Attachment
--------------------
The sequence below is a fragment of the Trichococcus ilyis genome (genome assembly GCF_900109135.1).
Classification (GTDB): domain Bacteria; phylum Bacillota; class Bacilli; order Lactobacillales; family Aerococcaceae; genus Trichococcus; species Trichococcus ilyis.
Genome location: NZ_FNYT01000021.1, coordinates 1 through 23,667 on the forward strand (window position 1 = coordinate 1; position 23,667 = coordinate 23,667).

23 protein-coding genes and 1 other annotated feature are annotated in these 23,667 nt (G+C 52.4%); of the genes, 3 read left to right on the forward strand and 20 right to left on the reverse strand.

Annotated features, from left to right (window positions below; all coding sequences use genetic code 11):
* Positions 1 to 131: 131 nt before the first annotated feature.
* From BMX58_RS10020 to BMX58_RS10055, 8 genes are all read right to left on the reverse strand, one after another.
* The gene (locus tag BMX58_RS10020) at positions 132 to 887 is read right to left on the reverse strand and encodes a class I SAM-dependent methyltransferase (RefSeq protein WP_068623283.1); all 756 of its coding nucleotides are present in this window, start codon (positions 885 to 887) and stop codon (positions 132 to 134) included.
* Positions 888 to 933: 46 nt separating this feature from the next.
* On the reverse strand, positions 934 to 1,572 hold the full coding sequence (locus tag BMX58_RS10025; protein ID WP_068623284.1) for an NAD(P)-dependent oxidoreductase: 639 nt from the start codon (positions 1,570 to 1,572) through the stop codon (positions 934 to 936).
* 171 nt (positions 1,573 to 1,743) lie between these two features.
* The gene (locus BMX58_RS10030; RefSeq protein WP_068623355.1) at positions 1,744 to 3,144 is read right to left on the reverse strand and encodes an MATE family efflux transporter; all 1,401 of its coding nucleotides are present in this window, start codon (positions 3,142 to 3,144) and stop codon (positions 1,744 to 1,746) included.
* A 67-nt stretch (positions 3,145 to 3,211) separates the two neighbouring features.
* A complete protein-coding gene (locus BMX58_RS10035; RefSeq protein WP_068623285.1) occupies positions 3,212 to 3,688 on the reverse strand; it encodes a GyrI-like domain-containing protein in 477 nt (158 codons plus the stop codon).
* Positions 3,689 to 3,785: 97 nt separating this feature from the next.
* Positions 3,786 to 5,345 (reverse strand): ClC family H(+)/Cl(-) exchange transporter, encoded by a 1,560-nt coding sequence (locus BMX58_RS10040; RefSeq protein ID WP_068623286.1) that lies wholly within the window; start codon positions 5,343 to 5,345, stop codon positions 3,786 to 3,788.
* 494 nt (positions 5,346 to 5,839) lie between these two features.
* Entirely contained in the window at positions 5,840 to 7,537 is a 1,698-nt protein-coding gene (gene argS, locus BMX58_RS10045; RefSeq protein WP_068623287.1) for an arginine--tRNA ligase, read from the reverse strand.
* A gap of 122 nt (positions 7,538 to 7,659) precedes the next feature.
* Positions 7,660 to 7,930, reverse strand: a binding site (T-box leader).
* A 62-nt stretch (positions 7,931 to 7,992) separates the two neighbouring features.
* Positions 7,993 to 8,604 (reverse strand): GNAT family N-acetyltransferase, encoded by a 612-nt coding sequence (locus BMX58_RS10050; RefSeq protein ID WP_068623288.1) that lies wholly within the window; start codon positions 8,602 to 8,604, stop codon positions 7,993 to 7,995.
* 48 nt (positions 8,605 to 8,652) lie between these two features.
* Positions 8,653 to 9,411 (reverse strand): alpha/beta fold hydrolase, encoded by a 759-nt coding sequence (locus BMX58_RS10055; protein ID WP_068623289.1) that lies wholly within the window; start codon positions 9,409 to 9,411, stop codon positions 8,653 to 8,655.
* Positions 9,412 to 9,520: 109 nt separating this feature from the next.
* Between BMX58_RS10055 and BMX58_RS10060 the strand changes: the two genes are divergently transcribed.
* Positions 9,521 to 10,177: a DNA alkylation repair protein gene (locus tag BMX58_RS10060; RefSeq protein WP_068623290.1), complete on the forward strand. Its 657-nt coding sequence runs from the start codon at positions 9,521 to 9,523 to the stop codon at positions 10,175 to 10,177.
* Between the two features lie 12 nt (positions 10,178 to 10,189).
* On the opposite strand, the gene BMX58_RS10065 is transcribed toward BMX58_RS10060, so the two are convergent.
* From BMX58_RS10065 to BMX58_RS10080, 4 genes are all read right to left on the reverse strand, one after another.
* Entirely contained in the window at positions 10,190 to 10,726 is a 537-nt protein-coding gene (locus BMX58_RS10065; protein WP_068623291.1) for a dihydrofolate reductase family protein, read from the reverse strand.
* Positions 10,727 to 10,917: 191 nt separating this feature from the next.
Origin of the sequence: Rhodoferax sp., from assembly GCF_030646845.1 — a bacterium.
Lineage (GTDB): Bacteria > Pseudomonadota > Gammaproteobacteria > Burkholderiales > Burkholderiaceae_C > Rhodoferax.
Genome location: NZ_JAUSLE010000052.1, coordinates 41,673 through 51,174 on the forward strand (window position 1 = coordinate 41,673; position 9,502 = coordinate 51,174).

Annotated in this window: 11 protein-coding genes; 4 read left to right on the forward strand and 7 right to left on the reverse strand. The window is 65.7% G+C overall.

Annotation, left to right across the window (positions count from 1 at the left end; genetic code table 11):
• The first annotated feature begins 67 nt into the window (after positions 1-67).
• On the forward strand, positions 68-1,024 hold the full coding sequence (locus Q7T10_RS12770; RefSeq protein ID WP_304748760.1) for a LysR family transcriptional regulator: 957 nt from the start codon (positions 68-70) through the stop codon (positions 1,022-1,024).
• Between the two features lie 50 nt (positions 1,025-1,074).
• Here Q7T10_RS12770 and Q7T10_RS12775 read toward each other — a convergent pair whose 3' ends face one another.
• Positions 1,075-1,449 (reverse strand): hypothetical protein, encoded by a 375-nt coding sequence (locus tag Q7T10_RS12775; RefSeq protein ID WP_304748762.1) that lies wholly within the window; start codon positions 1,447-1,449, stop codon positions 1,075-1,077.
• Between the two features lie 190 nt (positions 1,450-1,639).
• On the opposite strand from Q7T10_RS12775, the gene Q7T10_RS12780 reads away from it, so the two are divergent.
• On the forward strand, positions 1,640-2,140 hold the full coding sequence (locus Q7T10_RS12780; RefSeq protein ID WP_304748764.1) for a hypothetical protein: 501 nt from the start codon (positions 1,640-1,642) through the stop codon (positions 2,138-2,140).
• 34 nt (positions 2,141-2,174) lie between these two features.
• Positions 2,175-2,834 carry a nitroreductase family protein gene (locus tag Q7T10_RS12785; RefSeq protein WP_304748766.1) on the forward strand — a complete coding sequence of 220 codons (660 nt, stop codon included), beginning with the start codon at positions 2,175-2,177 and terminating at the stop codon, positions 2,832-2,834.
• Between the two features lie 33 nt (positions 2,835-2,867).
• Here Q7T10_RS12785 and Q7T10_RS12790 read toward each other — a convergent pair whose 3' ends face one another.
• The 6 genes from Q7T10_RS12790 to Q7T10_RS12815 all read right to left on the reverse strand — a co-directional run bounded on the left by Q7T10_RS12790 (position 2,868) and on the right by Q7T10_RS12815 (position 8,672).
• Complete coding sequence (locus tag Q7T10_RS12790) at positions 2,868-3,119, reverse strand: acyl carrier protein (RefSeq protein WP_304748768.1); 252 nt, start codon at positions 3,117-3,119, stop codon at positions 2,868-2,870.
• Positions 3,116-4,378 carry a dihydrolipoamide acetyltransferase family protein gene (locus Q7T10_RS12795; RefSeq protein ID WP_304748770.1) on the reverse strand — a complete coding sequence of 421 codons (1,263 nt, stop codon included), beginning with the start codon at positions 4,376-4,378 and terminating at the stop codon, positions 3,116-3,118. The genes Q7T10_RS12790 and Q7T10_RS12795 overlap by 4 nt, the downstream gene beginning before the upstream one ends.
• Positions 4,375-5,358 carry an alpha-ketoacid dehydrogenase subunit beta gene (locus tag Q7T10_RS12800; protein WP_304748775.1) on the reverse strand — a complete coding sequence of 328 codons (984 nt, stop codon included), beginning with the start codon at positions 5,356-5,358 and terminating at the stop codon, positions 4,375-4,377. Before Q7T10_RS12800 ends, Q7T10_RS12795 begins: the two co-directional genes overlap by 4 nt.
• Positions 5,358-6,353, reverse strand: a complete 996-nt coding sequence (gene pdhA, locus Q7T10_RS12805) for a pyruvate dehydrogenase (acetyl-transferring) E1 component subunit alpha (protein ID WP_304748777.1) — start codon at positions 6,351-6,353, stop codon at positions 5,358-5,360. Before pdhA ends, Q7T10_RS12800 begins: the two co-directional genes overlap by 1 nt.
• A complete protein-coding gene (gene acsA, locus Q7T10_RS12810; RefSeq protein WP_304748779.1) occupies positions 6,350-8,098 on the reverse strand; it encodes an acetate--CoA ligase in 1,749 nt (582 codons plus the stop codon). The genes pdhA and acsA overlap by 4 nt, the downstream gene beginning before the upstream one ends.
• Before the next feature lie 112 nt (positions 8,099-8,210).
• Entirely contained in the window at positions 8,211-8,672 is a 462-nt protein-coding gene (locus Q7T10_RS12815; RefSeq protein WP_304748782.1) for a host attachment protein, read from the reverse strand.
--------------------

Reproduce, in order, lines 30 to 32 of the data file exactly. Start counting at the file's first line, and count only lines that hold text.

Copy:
* From BMX58_RS10065 to BMX58_RS10080, 4 genes are all read right to left on the reverse strand, one after another.
* Entirely contained in the window at positions 10,190 to 10,726 is a 537-nt protein-coding gene (locus BMX58_RS10065; protein WP_068623291.1) for a dihydrofolate reductase family protein, read from the reverse strand.
* Positions 10,727 to 10,917: 191 nt separating this feature from the next.